Church keeps kilt tradition alive

With bagpipes, kilts and haggis, St. Luke's Episcopal Church continued its annual Kirkin O' the Tartan.

A North American tradition, the ceremony on June 14 honored Scottish heritage with members and visitors wearing their tartans, dress kilts of finer quality wool than the everyday kilts.

Participants marched in to "Scottish Soldier" played on the bagpipes by Nancy Frederick of Port Townsend.

The annual event is celebrated as a unifying experience first held for the family clans in Scotland who would meet at special services. Wearing their tartans, the Scots would re-dedicate themselves to God's service.

Many sources trace the event's roots to the 1500s, continuing to 1746 when tartans were outlawed.

Later, the Scots secretly would hold small pieces of tartan and rub them during a blessing in the service, as a symbolic act.

The first Kirkin' service was on April 27, 1941, in Washington, D.C., by Dr. Peter Marshall.

St. Luke's members have recognized the Kirkin O' the Tartan for the past eight years.

Father Bob Rhoads blessed seven participants in ceremonial dress as part of the church's service.

As older Americans of Scottish descent decline in numbers nationally, more non-Scots have taken to wearing the attire, said Dottie Nicassio, Sequim event organizer. Nicassio has three-quarters Scottish blood in her.

She said this year it was hard to organize the Kirkin' because of the smaller number of Scots and bagpipe players.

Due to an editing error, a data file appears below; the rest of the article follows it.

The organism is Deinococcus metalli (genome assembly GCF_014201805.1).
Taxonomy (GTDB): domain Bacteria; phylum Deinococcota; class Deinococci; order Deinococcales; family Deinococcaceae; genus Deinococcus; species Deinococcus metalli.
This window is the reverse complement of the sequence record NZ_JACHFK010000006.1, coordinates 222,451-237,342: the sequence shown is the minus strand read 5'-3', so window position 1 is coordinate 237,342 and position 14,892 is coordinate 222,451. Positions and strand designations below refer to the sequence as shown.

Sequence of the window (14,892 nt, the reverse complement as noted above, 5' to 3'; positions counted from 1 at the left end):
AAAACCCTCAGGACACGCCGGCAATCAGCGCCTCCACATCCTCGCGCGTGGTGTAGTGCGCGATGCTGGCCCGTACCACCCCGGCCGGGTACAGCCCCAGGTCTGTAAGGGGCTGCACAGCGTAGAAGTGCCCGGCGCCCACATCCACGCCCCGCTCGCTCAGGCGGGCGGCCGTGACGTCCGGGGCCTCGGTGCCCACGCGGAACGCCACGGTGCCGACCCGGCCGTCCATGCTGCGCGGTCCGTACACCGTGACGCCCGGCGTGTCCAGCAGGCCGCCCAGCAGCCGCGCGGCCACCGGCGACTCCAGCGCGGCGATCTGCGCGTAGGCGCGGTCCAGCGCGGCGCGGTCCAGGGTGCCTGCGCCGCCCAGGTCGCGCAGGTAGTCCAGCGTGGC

"They are sadly fading away," Nicassio said.

"I hope (the Kirkin') continues for years."

She made haggis and others brought scones for after the service.

"People have heard all sorts of stories about haggis," Nicassio said.

"If I were to make an authentic Scots' haggis, I'd steam it in a sheep's stomach. If I went to a butcher and asked for that, they'd look at me as crazy."

She says her haggis of liver, onions, oatmeal and seasonings is "North American haggis."

Nicassio said many people commented positively on the participants' attire.

"They respect the culture and admire it, but I don't think they will participate," she said.

Matthew Nash can be reached at

We encourage an open exchange of ideas on this story's topic, but we ask you to follow our guidelines for respecting community standards. Personal attacks, inappropriate language, and off-topic comments may be removed, and comment privileges revoked, per our Terms of Use. Please see our FAQ if you have questions or concerns about using Facebook to comment.
blog comments powered by Disqus

Read the Oct 26
Green Edition

Browse the print edition page by page, including stories and ads.

Browse the archives.

Friends to Follow

View All Updates